Previously a capability available only to those nations which could afford the expense of developing and launching COMINT-gathering satellites, private-sector concerns such as Kleos and HawkEye360 are looking to change this. The former announced that this year it will place a single COMINT gathering satellite into a Low Earth Orbit (LEO). LEO satellites typically reside at an altitude of 2,000 kilometres (1,200 miles) or less. The company states that this will then be followed by a constellation of 20 similar spacecraft.
Kleos’ work reflects a growing reality that space-based SIGINT collection is being democratised. An article by Cortney Weinbaum, Steven Berner and Bruce McClintock entitled ‘SIGINT for Anyone: The Growing Availability of Signals Intelligence in the Public Domain’ published in 2017 by the RAND Corporation, a California-based think tank, argued that “SIGINT has been democratised” and is “available to anyone.” The authors observed that over the past ten years Geospatial Intelligence (GEOINT) has become progressively more available to the citizen. This has been due to the proliferation of companies and organisations sharing satellite imagery online, such as Digital Globe and GeoEye. Observing the ramifications for GEOINT, the authors posited that it “has impacted the quantity and types of overhead imagery capabilities the US government builds and operates.” They continue that governments can now rely on commercially-provided IMINT for day-to-day requirements, and instead use dedicated national assets which require more sophisticated intelligence-gathering capabilities as and when required: “While more limited in scope, developments in non-governmental owned SIGINT may enable similar changes.”
Kleos states that it will launch and operate its forthcoming spacecraft and will provide SIGINT data on a commercial basis to government and commercial customers. The products will be provided in the form of emitter information overlaid on a map. This data will be refreshed once every ten to 24 hours, the company’s website says, using the first spacecraft. This could reduce to a refresh rate of every 30 minutes with a constellation of ten satellites. Key to the firm’s approach is what it refers to as ‘Activity Based Intelligence’. This rests on fusing COMINT collection with imagery intelligence of what is happening on the ground. Kleos continues that its software contains tools which will identify the normal ‘pattern of life’ in a given area, and then flag events out of the ordinary. For example, a suspect’s house has a sudden increase in communications activity. Does that indicate that a meeting is taking place, or that an incident is about to occur?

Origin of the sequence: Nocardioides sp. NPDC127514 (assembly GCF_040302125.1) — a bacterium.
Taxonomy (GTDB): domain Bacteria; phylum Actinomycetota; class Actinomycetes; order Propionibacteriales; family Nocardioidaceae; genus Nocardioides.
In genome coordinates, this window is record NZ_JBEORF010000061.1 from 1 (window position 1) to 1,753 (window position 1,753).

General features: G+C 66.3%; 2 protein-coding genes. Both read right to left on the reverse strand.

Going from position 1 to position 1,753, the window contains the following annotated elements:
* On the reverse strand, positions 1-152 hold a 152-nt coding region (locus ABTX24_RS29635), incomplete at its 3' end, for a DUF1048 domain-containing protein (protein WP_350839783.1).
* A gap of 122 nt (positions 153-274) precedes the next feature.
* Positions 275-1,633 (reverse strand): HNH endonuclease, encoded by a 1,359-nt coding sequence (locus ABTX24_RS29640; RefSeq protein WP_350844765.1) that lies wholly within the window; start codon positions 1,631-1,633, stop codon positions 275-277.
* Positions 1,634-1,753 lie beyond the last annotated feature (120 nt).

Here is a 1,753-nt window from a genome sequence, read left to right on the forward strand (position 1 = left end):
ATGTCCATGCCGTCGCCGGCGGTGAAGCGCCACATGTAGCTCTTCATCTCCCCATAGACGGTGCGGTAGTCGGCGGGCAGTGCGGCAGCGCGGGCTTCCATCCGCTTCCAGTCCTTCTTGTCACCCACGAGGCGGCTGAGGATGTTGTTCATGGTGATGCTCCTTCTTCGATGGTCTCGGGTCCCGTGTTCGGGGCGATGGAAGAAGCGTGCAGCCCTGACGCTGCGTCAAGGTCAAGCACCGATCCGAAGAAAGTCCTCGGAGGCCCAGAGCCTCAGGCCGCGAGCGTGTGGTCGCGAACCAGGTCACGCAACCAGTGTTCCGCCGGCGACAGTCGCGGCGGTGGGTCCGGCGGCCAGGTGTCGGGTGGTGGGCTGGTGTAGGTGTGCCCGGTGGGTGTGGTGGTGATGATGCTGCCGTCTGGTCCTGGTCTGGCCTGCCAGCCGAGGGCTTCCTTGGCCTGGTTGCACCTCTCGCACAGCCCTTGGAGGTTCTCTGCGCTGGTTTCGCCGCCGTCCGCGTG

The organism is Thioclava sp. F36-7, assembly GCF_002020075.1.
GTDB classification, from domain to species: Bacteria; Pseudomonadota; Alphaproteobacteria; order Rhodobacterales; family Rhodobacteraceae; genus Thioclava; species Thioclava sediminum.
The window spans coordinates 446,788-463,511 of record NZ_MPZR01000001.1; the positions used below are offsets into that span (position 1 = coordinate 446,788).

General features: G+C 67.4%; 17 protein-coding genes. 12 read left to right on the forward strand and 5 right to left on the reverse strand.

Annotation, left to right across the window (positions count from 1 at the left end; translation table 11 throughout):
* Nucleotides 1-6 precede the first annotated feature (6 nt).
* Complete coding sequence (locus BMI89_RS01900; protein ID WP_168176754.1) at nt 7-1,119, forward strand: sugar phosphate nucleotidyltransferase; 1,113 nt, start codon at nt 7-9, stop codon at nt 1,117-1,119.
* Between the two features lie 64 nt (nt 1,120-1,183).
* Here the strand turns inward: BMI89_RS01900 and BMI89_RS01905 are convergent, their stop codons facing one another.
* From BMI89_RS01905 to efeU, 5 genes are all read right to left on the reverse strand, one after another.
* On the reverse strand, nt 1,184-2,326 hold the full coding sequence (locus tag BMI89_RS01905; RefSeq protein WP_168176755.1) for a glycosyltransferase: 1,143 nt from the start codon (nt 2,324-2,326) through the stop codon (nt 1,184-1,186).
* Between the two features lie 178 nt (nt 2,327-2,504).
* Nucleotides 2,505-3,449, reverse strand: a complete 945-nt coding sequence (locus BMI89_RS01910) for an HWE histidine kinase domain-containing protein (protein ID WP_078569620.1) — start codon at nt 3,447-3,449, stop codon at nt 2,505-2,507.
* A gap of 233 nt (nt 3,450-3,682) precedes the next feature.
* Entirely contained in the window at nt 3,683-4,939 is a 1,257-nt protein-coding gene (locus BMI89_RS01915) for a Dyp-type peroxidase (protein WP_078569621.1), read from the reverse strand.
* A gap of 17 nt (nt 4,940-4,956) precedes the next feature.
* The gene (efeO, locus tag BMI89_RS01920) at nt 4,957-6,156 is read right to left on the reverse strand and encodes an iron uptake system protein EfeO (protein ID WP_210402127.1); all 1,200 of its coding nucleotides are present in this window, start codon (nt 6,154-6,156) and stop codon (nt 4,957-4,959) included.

Kleos is not the only firm involved in the provision of private sector SIGINT. Virginia-based HawkEye360 owns a constellation of three satellites, known as Hawk-A, Hawk-B and Hawk-C. All of these are positioned in a low Earth orbit. All three were sent aloft on 3 December 2018 onboard a SpaceX Falcon-9V1.2 Block-5 rocket launched from the Kennedy Space Centre in Florida.
The three satellites were part of a payload of several other spacecraft. It was revealed by the company on 26 February that the first RF (Radio Frequency) signals were geo-located by the constellation. HawkEye360 announced that these satellites were now providing signals intelligence information to customers including defence, intelligence and private sector clients. Part of the ‘secret sauce’ of HawkEye360’s approach is to use the three satellites positioned in a ‘formation’ spaced between 54 nautical miles/nm (100 kilometres/km) to 108nm (200km) from each other. Software defined radios outfitting the satellites receive the RF signals and by computing the time difference of the signal’s arrival at each satellite it is possible to derive the location of the signal source.